After generating a measurement error estimate, the appropriate sensor value used in controller 14 is made “error free” by making a compensation adjustment in the engine control logic 106. Specifically, the measured value is adjusted by a percentage (0-100%) of the estimated measurement error. The percentage selected can be equal to 100%, or to a lower value, such as 75%, to allow for inaccuracies in esitmating the measurement error, and can be pre-stored as an adjustable constant in the controller memory. The adjusted sensor value is then used by controller 14 in further processing and in generating control signals.

Once the adjustment is made, the engine acceleration characteristics are reassessed 108. If the engine still exhibits sub-optimal acceleration characteristics additional measurement error adjustments are made by returning to step 102 and then proceeding with processing.

The above described methods and systems provide the advantage that measurement error adjustments are made depending upon the characteristics of each engine with its specific sensor set and physical device (valves, etc.) characteristics rather than making a same adjustment for all engines of a particular type or model. In addition, an engine with below nominal operating characteristics can be returned to nominal operation without replacing sensors or other related hardware, which results in increased time on-wing, lower acceleration time, and reduced operating temperatures.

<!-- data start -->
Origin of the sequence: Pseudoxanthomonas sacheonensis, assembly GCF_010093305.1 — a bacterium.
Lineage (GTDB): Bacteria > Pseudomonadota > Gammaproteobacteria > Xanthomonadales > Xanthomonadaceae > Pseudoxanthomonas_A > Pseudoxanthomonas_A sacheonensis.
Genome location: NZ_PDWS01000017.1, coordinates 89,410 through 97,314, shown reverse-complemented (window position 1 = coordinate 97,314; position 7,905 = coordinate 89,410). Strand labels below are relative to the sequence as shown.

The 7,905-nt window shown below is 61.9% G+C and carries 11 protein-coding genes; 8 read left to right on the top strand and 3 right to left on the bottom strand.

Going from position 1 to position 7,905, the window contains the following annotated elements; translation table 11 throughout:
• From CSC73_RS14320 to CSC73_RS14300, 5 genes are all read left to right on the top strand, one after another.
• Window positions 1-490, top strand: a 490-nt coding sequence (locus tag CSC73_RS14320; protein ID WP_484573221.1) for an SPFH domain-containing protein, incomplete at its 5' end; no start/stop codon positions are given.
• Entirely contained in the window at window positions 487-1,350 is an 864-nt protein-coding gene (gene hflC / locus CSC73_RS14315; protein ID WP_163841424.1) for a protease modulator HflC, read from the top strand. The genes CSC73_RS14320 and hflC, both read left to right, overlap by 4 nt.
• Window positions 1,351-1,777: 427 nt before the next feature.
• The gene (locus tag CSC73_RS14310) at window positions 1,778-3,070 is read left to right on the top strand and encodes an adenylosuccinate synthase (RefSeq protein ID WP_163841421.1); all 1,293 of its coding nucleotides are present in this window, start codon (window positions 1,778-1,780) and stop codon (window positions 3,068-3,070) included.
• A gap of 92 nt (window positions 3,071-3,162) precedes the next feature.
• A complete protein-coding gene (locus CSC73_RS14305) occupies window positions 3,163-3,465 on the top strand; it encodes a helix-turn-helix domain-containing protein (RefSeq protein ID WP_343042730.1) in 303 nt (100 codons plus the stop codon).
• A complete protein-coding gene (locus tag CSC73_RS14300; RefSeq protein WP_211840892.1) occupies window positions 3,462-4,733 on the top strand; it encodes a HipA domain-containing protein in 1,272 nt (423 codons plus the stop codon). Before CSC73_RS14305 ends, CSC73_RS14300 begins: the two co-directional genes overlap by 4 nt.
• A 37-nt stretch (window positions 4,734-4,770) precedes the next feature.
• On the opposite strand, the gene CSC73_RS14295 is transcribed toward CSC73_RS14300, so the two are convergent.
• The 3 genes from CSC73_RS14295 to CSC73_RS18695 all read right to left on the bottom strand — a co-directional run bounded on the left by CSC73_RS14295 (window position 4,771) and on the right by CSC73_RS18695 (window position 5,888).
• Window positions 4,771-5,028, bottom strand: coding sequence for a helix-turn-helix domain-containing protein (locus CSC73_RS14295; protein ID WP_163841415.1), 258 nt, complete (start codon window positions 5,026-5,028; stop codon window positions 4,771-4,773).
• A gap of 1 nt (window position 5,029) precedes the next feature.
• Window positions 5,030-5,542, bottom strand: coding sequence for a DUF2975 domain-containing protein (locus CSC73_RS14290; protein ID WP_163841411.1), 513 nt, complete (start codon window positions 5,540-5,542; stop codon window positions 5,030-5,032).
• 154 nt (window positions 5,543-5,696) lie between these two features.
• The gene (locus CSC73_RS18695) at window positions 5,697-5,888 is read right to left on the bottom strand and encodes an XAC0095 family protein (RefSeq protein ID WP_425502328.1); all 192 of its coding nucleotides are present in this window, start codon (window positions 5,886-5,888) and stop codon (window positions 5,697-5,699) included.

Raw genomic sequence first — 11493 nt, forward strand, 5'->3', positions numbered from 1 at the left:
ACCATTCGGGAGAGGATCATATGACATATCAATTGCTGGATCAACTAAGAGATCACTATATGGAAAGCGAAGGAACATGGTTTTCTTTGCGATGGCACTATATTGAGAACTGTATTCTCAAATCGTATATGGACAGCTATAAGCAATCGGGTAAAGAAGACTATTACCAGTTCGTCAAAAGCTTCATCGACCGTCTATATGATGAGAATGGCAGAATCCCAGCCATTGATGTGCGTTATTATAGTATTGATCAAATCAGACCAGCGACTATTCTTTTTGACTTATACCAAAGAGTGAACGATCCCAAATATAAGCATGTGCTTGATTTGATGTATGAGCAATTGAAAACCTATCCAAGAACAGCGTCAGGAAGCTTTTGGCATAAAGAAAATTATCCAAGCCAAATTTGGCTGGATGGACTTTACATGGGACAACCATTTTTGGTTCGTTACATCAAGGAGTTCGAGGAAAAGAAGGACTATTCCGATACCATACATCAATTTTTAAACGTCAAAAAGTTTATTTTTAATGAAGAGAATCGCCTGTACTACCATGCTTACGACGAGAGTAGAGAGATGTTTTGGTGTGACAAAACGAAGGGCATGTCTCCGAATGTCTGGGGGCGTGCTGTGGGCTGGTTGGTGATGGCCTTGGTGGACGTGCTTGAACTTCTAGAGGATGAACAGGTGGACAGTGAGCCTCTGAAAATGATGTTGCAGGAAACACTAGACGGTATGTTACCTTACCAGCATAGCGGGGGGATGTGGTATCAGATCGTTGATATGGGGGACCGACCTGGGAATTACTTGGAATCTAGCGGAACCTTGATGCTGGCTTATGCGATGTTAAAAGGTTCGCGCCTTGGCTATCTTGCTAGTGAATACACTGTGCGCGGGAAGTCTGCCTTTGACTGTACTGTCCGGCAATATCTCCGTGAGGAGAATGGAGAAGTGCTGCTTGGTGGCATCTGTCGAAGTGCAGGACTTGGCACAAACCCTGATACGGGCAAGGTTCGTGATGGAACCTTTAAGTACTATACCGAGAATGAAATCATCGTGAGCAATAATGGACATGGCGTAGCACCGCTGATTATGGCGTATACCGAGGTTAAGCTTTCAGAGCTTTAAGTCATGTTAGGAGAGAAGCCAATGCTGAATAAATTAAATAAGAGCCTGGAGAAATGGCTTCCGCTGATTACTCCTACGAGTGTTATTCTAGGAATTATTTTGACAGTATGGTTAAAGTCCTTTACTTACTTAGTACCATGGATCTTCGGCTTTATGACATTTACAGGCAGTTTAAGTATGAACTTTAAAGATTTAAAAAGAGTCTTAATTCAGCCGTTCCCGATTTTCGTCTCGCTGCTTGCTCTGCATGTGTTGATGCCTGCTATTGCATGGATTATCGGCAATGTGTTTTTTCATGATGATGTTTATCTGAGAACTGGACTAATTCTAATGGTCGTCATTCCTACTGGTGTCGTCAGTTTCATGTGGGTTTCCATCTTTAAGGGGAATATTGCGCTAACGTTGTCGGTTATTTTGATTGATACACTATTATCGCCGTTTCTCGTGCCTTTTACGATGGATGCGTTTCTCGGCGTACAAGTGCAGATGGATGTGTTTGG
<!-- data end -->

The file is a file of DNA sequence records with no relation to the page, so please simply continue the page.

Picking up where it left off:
While the invention has been described in terms of various specific embodiments, those skilled in the art will recognize that the invention can be practiced with modification within the spirit and scope of the claims.

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Referenced by
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Classifications
U.S. Classification700/32, 702/96, 700/71, 701/110, 702/104, 700/50, 700/54, 700/304, 701/30.3
International ClassificationG05B23/02, F02C9/00
Cooperative ClassificationG05B13/041, G05B23/0294
European ClassificationG05B13/04A, G05B23/02S6P6
Legal Events
DateCodeEventDescription
Nov 26, 1999ASAssignment
Owner name: GENERAL ELECTRIC COMPANY, NEW YORK
Free format text: ASSIGNMENT OF ASSIGNORS INTEREST;ASSIGNORS:ASHBY, MALCOLM J.;ADIBHATLA, SRIDHAR;REEL/FRAME:010418/0100
Effective date: 19991123
Mar 22, 2000ASAssignment
Owner name: DARPA, VIRGINIA
Free format text: CONFIRMATORY LICENSE;ASSIGNOR:GENERAL ELECTRIC COMPANY;REEL/FRAME:010625/0995
Effective date: 20000302
Sep 6, 2005CCCertificate of correction
Nov 13, 2006FPAYFee payment
Year of fee payment: 4
Nov 15, 2010FPAYFee payment
Year of fee payment: 8
Dec 19, 2014REMIMaintenance fee reminder mailed
May 13, 2015LAPSLapse for failure to pay maintenance fees
Jun 30, 2015FPExpired due to failure to pay maintenance fee
Effective date: 20150513